Kitchener-Waterloo Ontario History - First Nations & Early Explorers
The first humans, the Clovis people, arrived in Niagara Region almost 12,000 years ago, around the time of the birth of the Falls, when the land was tundra with spruce forests. These nomadic hunters camped along the old Lake Erie shoreline, in small dwellings, and left little behind except chipped stones, likely used to hunt caribou, mastodons, moose and elk.
By 9,500 years ago deciduous forest covered southernmost Ontario, supporting wildlife like deer, moose, fish and plants, enabling small groups to hunt in the winter, coming together into larger groups during the summer, to fish at shorelines and at the mouths of rivers.
About 2,000 years ago, the Woodland Period brought Iroquois culture in southern Ontario. These peoples began agriculture based on crops of corn, bean and squash, which supported a boom in population and a rich culture with small palisaded villages in which extended families occupied individual longhouses. They developed ceramics technology and forged strong inter-village alliances. Natives hunted, fished and lived along the beautiful Grand River.
By the time the European explorers and missionaries arrived in the early 1600s, the Iroquoian villages had elected chiefs and were allied within powerful tribal confederacies. The Neutral Indians were the leaders of a group of ten tribes of the Iroquois Nation. Other tribes included the Seneca, Mohawk, Oneida, Onondaga, Cayuga, Huron, Petun, Erie and the Susquehannock. The French explorers , gave this Indian tribe the name "Neutrals", because of their position and status as peace keepers between the warring Hurons and Iroquois. Unfortunately, inter-tribal warfare was made worse by the intrusion of the Europeans.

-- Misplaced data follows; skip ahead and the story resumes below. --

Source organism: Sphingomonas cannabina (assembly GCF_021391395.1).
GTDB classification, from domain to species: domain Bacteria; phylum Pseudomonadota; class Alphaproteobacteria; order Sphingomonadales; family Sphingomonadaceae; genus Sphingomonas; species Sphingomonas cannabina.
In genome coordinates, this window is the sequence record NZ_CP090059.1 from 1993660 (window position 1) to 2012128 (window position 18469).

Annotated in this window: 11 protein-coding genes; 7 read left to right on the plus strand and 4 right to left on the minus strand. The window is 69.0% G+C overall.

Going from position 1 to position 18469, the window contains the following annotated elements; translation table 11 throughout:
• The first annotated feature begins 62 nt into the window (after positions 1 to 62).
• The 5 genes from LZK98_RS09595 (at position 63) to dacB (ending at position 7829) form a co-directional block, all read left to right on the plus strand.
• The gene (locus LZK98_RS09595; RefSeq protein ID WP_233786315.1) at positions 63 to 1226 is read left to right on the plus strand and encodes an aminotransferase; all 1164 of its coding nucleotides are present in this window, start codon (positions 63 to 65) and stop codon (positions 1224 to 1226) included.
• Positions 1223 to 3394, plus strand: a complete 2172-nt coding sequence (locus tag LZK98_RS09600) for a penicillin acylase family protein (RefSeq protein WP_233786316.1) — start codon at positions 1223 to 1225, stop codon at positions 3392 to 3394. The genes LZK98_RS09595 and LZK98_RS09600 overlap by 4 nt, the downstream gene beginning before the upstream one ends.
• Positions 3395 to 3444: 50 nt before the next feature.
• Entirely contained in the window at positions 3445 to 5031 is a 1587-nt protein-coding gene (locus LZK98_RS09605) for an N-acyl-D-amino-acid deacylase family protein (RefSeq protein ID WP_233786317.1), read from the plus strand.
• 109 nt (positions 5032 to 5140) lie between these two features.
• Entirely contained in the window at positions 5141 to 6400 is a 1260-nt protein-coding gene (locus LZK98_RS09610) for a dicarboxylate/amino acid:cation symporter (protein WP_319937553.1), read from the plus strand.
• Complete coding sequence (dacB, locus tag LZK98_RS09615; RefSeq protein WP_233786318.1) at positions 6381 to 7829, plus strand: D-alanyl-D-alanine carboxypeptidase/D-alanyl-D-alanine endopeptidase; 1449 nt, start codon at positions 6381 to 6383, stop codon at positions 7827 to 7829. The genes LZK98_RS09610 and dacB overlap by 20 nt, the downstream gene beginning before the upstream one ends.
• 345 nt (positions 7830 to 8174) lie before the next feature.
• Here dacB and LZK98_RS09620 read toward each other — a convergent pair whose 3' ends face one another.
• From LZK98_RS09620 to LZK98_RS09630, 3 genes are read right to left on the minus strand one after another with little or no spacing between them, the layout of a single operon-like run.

In May 1535, Jacques Cartier left France to explore the New World, and was told by the Indians he met along the St. Lawrence River about Niagara Falls. When Samuel de Champlain visited Canada in 1608, he too heard the stories, but it was Etienne Brule, who in 1615 was the first European to see Hamilton on his explorations of Lakes Ontario, Erie Huron and Superior. Lasalle also visited the area, a fact commemorated at a park in nearby Burlington. These were followed shortly by the Recollet missionary explorers, and a decade later by the Jesuits
In 1641 the Onguiaahra Indians (also called the "Neutral" Indians) were the predominant tribe along the Niagara River, and The Iroquois Confederacy or Five (later Six) Nations first occupied the land now covered by Hamilton. The French initiated a fur- trade rivalry between the Huron and Iroquois, which turned into a 6 year long Indian war which pushed the Huron Nation to the north and scattered them throughout Ontario. The Iroquois moved into the Niagara area, pushing the Neutral Indians eastward to the area of Albany, New York. The wars also managing to keep Europeans settlers away until after the American Revolution.
In 1784 a large tract of more than 240,000 hectares of land, including the future location of Kitchener, was set aside by the British Crown as a grant to the Six Nations Indians for their loyalty to the Crown during the American War of Independence. Between 1796 and 1798, the Six Nations Indians led by Chief Joseph Brant (who later distinguished himslef in the War of 1812) , sold 38,000 hectares of land to Colonel Richard Beasley, a United Empire Loyalist who attracted a group of Pennsylvania German Mennonite farmers to the area.
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